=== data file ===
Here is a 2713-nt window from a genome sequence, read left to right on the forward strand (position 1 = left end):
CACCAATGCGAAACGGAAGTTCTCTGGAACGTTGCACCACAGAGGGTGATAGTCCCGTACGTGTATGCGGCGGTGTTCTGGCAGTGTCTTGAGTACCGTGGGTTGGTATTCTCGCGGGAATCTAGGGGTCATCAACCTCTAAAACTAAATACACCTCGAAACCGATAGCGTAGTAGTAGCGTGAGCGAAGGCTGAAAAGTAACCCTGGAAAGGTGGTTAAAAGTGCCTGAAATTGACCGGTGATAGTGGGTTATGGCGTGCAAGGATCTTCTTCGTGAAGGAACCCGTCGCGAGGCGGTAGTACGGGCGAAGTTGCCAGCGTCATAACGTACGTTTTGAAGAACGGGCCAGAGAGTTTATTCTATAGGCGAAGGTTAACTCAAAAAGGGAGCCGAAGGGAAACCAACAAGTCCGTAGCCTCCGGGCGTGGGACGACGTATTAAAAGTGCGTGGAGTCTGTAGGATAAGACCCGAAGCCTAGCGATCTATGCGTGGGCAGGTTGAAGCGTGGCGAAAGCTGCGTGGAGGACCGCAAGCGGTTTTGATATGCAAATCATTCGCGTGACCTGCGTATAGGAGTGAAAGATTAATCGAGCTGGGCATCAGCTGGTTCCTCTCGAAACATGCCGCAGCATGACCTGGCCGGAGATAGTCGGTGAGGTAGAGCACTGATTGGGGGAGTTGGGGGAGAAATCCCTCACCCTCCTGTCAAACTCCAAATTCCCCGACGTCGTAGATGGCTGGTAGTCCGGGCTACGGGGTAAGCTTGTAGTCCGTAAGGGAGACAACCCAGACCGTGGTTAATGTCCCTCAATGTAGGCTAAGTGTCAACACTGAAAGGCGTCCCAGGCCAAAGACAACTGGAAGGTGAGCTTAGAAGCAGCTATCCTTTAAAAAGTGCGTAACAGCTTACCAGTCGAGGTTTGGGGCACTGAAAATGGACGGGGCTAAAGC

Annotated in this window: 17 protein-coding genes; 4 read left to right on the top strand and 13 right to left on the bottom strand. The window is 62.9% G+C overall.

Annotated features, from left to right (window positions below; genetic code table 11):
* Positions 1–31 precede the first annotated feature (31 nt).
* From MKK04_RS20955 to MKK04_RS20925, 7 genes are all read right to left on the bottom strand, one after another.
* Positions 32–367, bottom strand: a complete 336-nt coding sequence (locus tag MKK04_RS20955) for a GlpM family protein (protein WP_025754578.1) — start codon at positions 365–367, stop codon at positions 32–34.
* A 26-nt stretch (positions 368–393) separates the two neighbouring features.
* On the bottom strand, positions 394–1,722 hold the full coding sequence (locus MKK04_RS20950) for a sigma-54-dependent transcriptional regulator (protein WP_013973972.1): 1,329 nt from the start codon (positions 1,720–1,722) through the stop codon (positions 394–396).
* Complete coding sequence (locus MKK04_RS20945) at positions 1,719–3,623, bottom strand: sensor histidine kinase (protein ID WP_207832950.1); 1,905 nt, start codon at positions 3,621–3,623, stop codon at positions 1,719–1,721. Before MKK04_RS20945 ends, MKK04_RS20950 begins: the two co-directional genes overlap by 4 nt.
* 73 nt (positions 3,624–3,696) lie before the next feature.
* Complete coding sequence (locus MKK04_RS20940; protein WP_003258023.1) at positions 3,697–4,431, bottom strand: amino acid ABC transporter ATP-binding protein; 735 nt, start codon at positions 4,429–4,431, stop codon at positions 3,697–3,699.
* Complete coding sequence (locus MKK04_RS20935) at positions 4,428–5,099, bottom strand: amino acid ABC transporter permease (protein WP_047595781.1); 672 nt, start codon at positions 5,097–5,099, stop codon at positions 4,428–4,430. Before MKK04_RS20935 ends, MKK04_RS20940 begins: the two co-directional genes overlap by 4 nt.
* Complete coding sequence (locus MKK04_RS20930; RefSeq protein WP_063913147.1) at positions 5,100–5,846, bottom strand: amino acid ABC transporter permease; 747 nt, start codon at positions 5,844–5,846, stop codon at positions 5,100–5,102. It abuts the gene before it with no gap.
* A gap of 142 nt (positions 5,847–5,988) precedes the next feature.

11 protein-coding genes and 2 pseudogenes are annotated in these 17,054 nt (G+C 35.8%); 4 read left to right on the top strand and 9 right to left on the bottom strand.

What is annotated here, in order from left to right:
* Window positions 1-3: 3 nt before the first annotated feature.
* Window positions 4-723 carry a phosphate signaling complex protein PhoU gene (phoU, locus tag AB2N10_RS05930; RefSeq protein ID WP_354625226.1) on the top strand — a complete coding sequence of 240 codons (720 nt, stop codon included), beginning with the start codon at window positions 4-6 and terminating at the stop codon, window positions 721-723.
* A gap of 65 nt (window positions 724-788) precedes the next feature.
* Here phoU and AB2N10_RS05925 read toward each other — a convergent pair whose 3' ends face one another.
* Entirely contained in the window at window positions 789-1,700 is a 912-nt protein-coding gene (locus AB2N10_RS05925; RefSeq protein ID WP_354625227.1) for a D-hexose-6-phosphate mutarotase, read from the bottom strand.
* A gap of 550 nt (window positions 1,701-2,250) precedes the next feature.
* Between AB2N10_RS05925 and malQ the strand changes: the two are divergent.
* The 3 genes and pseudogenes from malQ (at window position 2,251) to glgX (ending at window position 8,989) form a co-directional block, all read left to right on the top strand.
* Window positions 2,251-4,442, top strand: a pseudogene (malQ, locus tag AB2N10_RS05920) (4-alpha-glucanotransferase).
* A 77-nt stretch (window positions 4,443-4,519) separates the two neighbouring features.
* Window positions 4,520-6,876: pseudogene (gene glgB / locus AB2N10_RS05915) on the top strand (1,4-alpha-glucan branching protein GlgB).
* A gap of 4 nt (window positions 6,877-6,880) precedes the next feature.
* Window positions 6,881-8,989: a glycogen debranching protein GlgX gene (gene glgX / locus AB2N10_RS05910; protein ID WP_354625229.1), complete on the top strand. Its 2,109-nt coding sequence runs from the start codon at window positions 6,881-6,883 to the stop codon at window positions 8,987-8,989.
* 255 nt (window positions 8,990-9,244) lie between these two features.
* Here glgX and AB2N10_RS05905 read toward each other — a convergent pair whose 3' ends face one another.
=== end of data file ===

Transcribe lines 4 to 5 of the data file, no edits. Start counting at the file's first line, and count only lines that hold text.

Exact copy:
Annotated features, from left to right (window positions below; genetic code table 11):
* Positions 1–31 precede the first annotated feature (31 nt).